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5 Red Sox player notes from Opening Day

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One game doesn't tell us much...but we don't have anything else, so let's do this thing!

Ken Blaze-USA TODAY Sports

The first game of the season is always leaves a strange aftertaste. We at once have the most real baseball we've had to talk about in six months. More, really, if we're talking about meaningful games. And yet...it's one game, and one game can only say so much.

Which is why I'm going to torture it for everything it's worth! Or near enough. We could hit up every single player--David Ortiz and Koji Uehara are both over 40 and both awesome, news at 10--but let's go ahead and stick with just the five:

How good is Mookie Betts?

Betts is now 2-for-2 in going deep on Opening Day. And while it might be jumping the gun to call it a tradition already...it's also a lot more fun to do so. So it's a tradition now. We look forward to volume three.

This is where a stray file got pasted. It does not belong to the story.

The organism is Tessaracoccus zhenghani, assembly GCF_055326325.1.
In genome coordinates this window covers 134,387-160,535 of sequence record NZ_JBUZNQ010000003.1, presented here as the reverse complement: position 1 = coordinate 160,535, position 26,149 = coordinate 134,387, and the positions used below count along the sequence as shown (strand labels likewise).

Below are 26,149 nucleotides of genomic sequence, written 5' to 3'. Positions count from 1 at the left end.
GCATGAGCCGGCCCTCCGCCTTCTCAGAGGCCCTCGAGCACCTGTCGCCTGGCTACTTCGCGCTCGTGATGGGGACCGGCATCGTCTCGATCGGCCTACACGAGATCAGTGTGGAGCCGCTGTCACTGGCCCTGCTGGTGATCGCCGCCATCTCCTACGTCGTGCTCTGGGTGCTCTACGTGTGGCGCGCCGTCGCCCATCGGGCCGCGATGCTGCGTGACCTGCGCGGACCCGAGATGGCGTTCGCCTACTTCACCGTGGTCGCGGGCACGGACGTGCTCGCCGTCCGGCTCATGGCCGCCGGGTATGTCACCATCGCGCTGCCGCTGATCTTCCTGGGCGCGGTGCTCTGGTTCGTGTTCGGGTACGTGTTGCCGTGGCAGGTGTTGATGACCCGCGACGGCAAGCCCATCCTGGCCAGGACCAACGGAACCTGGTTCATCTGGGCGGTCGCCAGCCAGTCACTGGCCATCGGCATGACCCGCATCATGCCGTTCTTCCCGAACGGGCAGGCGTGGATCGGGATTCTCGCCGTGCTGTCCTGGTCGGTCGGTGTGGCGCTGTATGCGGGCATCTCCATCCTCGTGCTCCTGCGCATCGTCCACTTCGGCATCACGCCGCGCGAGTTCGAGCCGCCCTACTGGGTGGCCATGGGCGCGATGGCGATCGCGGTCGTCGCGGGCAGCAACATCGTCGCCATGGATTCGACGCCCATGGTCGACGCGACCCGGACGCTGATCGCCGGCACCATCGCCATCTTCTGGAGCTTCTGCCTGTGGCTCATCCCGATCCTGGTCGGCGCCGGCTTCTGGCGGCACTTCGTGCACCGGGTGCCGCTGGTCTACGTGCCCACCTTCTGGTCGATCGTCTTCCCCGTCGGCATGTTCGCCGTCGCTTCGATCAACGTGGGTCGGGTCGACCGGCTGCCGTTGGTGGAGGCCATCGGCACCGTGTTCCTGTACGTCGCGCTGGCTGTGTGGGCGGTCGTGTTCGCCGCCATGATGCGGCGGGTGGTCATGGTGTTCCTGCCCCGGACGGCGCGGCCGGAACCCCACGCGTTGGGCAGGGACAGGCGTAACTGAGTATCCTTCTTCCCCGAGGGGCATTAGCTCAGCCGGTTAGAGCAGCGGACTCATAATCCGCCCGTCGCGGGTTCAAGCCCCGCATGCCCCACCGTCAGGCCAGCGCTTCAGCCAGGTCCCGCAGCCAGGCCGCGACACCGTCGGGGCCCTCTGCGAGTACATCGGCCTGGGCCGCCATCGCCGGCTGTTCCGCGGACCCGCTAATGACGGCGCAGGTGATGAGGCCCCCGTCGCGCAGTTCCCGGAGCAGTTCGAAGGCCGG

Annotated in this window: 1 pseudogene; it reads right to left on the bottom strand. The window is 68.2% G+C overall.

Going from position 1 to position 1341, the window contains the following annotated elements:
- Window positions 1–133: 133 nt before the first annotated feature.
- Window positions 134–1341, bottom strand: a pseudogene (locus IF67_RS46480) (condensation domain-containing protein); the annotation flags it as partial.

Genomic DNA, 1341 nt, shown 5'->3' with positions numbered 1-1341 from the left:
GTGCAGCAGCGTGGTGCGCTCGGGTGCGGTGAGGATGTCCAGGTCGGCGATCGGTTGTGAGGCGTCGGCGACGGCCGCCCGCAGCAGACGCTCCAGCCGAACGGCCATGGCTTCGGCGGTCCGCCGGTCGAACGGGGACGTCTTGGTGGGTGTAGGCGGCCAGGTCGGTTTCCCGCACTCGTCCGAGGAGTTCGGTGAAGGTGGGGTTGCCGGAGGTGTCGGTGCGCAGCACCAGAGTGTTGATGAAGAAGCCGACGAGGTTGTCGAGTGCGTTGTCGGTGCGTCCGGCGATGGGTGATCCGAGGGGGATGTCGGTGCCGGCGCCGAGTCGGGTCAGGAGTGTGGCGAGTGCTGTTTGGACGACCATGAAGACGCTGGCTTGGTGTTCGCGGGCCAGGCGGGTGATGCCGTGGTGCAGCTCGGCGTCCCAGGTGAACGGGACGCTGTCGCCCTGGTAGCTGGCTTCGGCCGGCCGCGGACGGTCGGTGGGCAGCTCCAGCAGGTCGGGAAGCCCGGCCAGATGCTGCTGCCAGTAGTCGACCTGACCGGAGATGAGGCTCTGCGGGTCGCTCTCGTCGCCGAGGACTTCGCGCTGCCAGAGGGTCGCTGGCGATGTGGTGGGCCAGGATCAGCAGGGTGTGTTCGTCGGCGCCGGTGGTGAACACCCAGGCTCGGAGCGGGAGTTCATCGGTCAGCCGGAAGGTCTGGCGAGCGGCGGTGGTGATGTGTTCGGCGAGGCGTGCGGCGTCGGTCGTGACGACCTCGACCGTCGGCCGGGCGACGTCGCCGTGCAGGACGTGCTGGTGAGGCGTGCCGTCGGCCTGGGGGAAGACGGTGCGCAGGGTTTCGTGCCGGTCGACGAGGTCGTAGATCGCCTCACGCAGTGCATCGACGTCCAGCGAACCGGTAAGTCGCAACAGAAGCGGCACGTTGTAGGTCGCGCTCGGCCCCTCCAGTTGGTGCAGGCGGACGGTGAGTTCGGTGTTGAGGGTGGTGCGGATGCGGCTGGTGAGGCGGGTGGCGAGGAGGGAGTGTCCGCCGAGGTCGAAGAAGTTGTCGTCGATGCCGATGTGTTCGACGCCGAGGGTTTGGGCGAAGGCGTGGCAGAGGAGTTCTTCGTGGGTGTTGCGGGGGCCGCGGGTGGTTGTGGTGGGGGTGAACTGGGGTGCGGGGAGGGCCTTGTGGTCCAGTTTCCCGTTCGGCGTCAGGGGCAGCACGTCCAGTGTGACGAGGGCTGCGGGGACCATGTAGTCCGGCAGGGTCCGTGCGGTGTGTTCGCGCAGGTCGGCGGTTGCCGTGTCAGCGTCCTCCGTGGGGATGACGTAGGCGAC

In the meantime, Betts can go about being the star everyone in Boston should know he is by now while the rest of the nation catches up. Anyone making mention of Mookie Betts as an MVP candidate is probably just having a bit of fun, at least so long as Mike Trout A) exists and B) plays in the same league, but he's probably the best shot this team has had at that particular (individual) prize since 2011, when Jacoby Ellsbury went bonkers. He does everything well, after all, and we saw just about all of it on Tuesday, save maybe a stolen base.

Honestly, though, as much as Betts stands as one of the more certain commodities on a roster with far too few, he also remains one of the most interesting players as well. This is a guy who was playing in his first full season in 2015, making it hard to say exactly how good he can be. For as good as he was last year, it's easy to forget he was hitting .189/.274/.297 on April 26. What if we just...skipped that part this time? What if his good streaks are even better with another year under his belt?